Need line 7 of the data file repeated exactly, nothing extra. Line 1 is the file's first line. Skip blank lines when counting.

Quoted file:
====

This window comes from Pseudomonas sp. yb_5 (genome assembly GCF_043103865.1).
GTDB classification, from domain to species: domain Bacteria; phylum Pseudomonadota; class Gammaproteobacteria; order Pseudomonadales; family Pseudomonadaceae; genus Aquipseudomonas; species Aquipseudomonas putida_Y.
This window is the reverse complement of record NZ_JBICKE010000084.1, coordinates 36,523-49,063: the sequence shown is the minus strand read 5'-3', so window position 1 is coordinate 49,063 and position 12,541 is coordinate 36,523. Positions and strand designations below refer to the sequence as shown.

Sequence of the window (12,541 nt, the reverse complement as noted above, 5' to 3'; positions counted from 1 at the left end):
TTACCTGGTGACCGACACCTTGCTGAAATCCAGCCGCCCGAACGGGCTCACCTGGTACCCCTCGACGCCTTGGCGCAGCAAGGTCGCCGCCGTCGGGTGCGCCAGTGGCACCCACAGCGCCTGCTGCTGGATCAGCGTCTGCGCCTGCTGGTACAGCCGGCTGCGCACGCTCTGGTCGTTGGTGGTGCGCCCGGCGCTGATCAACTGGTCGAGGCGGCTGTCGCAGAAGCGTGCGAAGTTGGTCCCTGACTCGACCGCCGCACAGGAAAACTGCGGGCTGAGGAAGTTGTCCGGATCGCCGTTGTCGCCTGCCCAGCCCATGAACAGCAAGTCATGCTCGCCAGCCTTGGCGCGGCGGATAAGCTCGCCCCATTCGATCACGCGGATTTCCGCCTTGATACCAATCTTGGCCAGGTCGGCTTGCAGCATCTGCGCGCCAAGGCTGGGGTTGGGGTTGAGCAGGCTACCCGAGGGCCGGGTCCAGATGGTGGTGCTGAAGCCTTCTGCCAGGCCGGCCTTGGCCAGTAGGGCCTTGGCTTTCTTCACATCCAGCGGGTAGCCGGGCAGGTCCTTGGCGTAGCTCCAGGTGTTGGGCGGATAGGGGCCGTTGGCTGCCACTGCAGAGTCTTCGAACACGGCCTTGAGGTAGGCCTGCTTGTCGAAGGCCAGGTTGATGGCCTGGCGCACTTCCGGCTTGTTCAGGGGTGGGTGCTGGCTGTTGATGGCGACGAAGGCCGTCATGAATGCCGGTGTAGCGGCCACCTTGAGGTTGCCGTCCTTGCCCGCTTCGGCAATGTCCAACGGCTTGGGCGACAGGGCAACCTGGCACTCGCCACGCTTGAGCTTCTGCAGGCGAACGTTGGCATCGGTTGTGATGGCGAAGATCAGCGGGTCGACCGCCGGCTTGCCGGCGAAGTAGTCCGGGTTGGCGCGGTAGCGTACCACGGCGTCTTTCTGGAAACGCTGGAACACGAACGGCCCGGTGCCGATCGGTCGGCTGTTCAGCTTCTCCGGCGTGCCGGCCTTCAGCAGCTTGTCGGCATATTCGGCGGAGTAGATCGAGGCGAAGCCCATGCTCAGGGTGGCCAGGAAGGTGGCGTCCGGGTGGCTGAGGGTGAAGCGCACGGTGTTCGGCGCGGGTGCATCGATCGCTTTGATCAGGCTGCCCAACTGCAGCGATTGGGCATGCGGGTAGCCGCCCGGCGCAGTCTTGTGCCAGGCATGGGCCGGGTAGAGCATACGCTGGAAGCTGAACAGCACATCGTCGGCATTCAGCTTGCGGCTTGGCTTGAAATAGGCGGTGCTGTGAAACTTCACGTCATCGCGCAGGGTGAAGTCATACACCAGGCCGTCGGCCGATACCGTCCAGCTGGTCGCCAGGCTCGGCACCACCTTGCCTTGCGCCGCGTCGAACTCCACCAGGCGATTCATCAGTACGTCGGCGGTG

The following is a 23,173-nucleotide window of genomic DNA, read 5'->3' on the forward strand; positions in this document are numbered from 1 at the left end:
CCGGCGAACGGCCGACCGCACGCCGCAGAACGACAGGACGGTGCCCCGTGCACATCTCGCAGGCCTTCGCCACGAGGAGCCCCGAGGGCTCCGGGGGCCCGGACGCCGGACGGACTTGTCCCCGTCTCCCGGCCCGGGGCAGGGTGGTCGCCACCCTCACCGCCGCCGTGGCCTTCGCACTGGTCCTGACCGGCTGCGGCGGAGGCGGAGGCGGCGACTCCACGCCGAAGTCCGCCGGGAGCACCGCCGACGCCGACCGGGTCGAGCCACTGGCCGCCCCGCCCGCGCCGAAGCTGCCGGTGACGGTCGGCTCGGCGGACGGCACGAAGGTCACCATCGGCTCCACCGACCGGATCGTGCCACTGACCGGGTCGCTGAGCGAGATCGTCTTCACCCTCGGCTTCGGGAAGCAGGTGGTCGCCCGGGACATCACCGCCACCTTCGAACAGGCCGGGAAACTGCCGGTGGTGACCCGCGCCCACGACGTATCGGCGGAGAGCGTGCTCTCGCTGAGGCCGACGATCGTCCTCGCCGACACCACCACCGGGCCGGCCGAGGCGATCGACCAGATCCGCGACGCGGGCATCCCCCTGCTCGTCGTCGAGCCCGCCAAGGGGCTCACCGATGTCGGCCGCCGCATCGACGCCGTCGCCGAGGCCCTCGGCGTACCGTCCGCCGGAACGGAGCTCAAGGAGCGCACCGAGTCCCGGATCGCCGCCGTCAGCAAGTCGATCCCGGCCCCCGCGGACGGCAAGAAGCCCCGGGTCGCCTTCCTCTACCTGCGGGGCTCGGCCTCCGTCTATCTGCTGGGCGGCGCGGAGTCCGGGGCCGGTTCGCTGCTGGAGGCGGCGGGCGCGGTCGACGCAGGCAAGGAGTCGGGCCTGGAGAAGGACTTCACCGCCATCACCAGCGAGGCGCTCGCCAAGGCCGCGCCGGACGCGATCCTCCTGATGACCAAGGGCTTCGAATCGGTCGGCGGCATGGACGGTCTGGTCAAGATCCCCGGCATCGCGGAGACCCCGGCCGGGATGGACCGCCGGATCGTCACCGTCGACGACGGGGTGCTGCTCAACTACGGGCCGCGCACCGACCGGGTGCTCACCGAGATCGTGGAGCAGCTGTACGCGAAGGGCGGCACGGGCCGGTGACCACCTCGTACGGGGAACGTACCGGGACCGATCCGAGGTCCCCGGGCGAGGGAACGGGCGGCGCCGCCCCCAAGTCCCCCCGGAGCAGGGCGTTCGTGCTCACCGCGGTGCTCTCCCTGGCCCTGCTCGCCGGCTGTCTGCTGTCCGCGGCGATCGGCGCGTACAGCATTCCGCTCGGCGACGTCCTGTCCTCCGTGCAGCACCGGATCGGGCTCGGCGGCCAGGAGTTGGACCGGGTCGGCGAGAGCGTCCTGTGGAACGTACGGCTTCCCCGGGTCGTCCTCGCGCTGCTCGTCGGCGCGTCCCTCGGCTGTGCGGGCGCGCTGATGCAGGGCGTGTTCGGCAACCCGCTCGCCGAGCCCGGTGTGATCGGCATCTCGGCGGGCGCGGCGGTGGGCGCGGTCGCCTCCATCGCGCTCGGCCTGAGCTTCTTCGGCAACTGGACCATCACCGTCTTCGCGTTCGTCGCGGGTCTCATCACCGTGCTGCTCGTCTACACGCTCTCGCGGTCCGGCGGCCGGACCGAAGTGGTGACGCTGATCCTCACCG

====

CCGGCGAACGGCCGACCGCACGCCGCAGAACGACAGGACGGTGCCCCGTGCACATCTCGCAGGCCTTCGCCACGAGGAGCCCCGAGGGCTCCGGGGGCCCGGACGCCGGACGGACTTGTCCCCGTCTCCCGGCCCGGGGCAGGGTGGTCGCCACCCTCACCGCCGCCGTGGCCTTCGCACTGGTCCTGACCGGCTGCGGCGGAGGCGGAGGCGGCGACTCCACGCCGAAGTCCGCCGGGAGCACCGCCGACGCCGACCGGGTCGAGCCACTGGCCGCCCCGCCCGCGCCGAAGCTGCCGGTGACGGTCGGCTCGGCGGACGGCACGAAGGTCACCATCGGCTCCACCGACCGGATCGTGCCACTGACCGGGTCGCTGAGCGAGATCGTCTTCACCCTCGGCTTCGGGAAGCAGGTGGTCGCCCGGGACATCACCGCCACCTTCGAACAGGCCGGGAAACTGCCGGTGGTGACCCGCGCCCACGACGTATCGGCGGAGAGCGTGCTCTCGCTGAGGCCGACGATCGTCCTCGCCGACACCACCACCGGGCCGGCCGAGGCGATCGACCAGATCCGCGACGCGGGCATCCCCCTGCTCGTCGTCGAGCCCGCCAAGGGGCTCACCGATGTCGGCCGCCGCATCGACGCCGTCGCCGAGGCCCTCGGCGTACCGTCCGCCGGAACGGAGCTCAAGGAGCGCACCGAGTCCCGGATCGCCGCCGTCAGCAAGTCGATCCCGGCCCCCGCGGACGGCAAGAAGCCCCGGGTCGCCTTCCTCTACCTGCGGGGCTCGGCCTCCGTCTATCTGCTGGGCGGCGCGGAGTCCGGGGCCGGTTCGCTGCTGGAGGCGGCGGGCGCGGTCGACGCAGGCAAGGAGTCGGGCCTGGAGAAGGACTTCACCGCCATCACCAGCGAGGCGCTCGCCAAGGCCGCGCCGGACGCGATCCTCCTGATGACCAAGGGCTTCGAATCGGTCGGCGGCATGGACGGTCTGGTCAAGATCCCCGGCATCGCGGAGACCCCGGCCGGGATGGACCGCCGGATCGTCACCGTCGACGACGGGGTGCTGCTCAACTACGGGCCGCGCACCGACCGGGTGCTCACCGAGATCGTGGAGCAGCTGTACGCGAAGGGCGGCACGGGCCGGTGACCACCTCGTACGGGGAACGTACCGGGACCGATCCGAGGTCCCCGGGCGAGGGAACGGGCGGCGCCGCCCCCAAGTCCCCCCGGAGCAGGGCGTTCGTGCTCACCGCGGTGCTCTCCCTGGCCCTGCTCGCCGGCTGTCTGCTGTCCGCGGCGATCGGCGCGTACAGCATTCCGCTCGGCGACGTCCTGTCCTCCGTGCAGCACCGGATCGGGCTCGGCGGCCAGGAGTTGGACCGGGTCGGCGAGAGCGTCCTGTGGAACGTACGGCTTCCCCGGGTCGTCCTCGCGCTGCTCGTCGGCGCGTCCCTCGGCTGTGCGGGCGCGCTGATGCAGGGCGTGTTCGGCAACCCGCTCGCCGAGCCCGGTGTGATCGGCATCTCGGCGGGCGCGGCGGTGGGCGCGGTCGCCTCCATCGCGCTCGGCCTGAGCTTCTTCGGCAACTGGACCATCACCGTCTTCGCGTTCGTCGCGGGTCTCATCACCGTGCTGCTCGTCTACACGCTCTCGCGGTCCGGCGGCCGGACCGAAGTGGTGACGCTGATCCTCACCG